Much of it felt as much like Die Zauberflöte as Entführung, highlighting some interesting parallels between the rulers that feature in each. Here we had a mysterious eastern landscape of moveable mini-islands covered in reeds and rather triste-looking trees; a wrought gate and a chunk of fortress (also moveable); threatening clouds glowering behind; dialogue distantly accompanied by an ominous background hum and rumble.

Costumes were bright and exaggerated, as were the props: a vast birdcage on wheels to house Pasha Selim’s harem; an array of large instruments of torture—‘Martern aller Arten’ indeed—rising from some fiery upstage depths to the sound of threatening chants. Fans of the Castorf Ring will be pleased to know that the production even includes a crocodile.

It’s bright, engaging and entertaining, then, and while it might not constitute a profound meditation on the issues raised by Mozart’s work—more pertinent today than ever, surely—it certainly doesn’t trivialise them either. And, above all, Dijkema shows himself to be musically sensitive, leaving the musical numbers to speak for themselves, as they did with real eloquence here.

Forming the foundation of the basis performance was beautifully urbane playing from the Staatskapelle: stylish, beautifully shaped and with an easy grace that was helped by Christopher Moulds’s easy–going, non–interventionist approach on the podium. The results were a joy.

Die Entführung aus dem Serail at the Semperoper (Photo © Jochen Quast)

There was some fine singing from the cast too, with Norman Rheinhardt bringing plenty of grace and clean tone to Belmonte, even if the voice did occasionally cloud over a little. I wasn’t that keen on the artful pianissimo he employed on a couple of occasions, either, but this was nevertheless a satisfying, aristocratic and stylish performance.

Rehm’s soprano is a wonderfully bright, luminous one and she sang Konstanze with great allure, and even managed in the rushed circumstances to create a good rapport with Jaron Löwenberg’s charistmatic Pasha Selim. Aaron Pegram and Sibylla Duffe made a lively, engaging pair as Pedrillo and Blonde. And was it me or did Duffe—during her first scene, played out on some sort of giant turnip plantation— interpolate a ‘Brexit’ under her breath between ‘Ich bin eine Engländerin’ and ‘zur Freiheit geboren’?  

Tuesday, 7 November 2017

Semperoper Dresden: Götterdämmerung

1 November 2017

Christian Thielemann conducts two complete Ring cycles in Dresden early next year, but I’ve been experiencing the tetralogy at a slow pace as he’s been building it up over the past 21 months or so: he began with Walküre early last year and followed it up with Rheingold a year ago and Siegfried in January.

Nina Stemme (Brünnhilde), Andreas Schager (Siegfried) (Photo © Klaus Gigga)

(click to enlarge)
Such an arrangement doesn’t help for overall appreciation of Willy Decker’s production (first seen here in the early 2000s), but it struck me as being at its very best in this final instalment: uncluttered, understated and often deeply moving.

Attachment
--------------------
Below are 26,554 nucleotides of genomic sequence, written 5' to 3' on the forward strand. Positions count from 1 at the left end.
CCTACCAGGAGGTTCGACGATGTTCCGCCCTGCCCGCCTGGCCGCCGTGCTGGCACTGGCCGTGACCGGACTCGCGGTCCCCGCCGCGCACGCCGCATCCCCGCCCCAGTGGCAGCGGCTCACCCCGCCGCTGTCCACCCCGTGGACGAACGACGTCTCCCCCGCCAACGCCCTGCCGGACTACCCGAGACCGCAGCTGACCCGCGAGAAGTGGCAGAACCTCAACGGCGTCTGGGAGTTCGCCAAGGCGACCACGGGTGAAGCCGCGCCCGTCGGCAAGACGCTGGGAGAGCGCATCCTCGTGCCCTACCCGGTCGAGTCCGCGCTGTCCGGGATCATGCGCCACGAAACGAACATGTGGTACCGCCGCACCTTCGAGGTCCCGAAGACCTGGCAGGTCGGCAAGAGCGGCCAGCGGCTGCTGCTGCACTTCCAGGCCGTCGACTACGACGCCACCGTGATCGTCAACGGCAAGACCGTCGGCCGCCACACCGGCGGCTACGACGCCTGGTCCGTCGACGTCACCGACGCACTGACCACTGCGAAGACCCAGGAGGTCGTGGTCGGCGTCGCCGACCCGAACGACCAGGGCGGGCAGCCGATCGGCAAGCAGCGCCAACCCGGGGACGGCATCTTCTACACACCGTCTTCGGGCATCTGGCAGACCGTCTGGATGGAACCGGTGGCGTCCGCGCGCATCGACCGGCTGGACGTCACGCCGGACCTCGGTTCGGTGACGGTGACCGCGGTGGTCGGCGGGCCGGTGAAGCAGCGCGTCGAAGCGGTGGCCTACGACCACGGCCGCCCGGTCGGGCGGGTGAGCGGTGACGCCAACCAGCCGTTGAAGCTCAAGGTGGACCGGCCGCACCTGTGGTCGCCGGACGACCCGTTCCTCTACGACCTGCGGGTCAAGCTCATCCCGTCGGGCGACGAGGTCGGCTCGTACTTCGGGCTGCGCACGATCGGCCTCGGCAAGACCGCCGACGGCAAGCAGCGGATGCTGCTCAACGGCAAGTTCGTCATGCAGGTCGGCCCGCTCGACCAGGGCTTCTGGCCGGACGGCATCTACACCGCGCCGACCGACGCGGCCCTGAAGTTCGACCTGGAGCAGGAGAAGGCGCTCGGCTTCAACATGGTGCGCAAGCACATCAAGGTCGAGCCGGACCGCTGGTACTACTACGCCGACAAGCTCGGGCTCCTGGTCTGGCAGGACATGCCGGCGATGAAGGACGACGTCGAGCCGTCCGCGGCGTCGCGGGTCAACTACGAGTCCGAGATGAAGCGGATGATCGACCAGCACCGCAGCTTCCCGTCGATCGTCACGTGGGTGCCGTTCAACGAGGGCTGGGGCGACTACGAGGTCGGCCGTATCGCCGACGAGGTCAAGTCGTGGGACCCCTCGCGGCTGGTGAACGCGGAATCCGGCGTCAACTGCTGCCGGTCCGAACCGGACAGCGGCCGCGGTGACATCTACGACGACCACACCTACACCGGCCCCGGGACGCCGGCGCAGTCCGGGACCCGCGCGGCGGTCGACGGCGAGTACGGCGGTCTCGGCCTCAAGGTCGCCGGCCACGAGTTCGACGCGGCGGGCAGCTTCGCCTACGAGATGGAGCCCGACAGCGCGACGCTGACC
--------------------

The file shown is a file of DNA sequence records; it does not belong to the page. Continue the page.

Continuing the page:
Indeed, dramatically speaking, I think this was the most moving performance of this grandest of grand finales that I’ve seen, to a large extent because of the detailed characterisation as revived here—no revival director was credited as such, but Alexander Brendel and Bernd Gierke were on the bill for Abendspielleitung and Regieassistenz respectively—matched by terrific acting from about as good a cast as one could expect to see in the piece these days.

Nina Stemme’s now familiar Brünnhilde retained a powerful sense of nobility throughout, and she still sings with astonishing power and commitment, even if the voice seemed to take a little while to crank up to full power.

Iain Paterson’s Gunther was outstanding, impeccably sung and charting a detailed trajectory louche lack of concern to a painful realisation of what he was becoming part of. 
(click to enlarge)

Falk Struckmann remains a bass-baritone rather than a true bass, but his complex timbre—an oily maelstrom of blacks and greys—made for a properly threatening and commanding Hagen. Edith Haller’s vulnerable, desperate Gutrune added to a fully convincing picture, as did Christa Mayer’s moving, impassioned Waltraute.

Andreas Schager had some moments of strain as Siegfried—only the truly superhuman don't—but rang out heroically, creating a believable figure quick to be seduced, desperate to join in with Hagen and Gunther as if starved of some good old laddish high jinks. 

Helped by the clear-minded economy of the production—the stage emptied as a weary, heartbroken Wotan slowly walked on to observe—Schager delivered a death scene shocking power, underlined by conducting of almost suffocating dramatic weight from Thielemann.

Iain Paterson (Gunther), Andreas Schager (Siegfried), Nina Stemme (Brünnhilde) (Photo © Klaus Gigga)

The conductor’s approach to this score, as before, is grandly expansive, always rooted deep in some primeval harmonic soil, often daringly drawn out and often also, it has to be said, rather pear-shaped: the lower brass are allowed to create a bulbousness in the overall sound that, as in the final minutes of the Immolation Scene, engulfs all else. Elsewhere, particularly in Act 2, the singers struggled to be heard against an orchestral backdrop that the conductor seemed unwilling to pare down.

Sabrina Kögel (Wellgunde) (Photo © Klaus Gigga)
But it’s a small price to pay for a musical vision that is so coherent and imposing, which attempts, it seems, at every turn to convey the sheer vastness of Wagner’s own conception. And the playing of Staatskapelle was, on the whole, magnificent, offering a sound of rounded refinement and silky virtuosity.

A final word for Decker’s production and Wolfgang Dussmann’s designs. In the previous instalments we’d had the idea of the tetralogy being staged by Wotan himself, variously performed and observed by the cycle’s characters.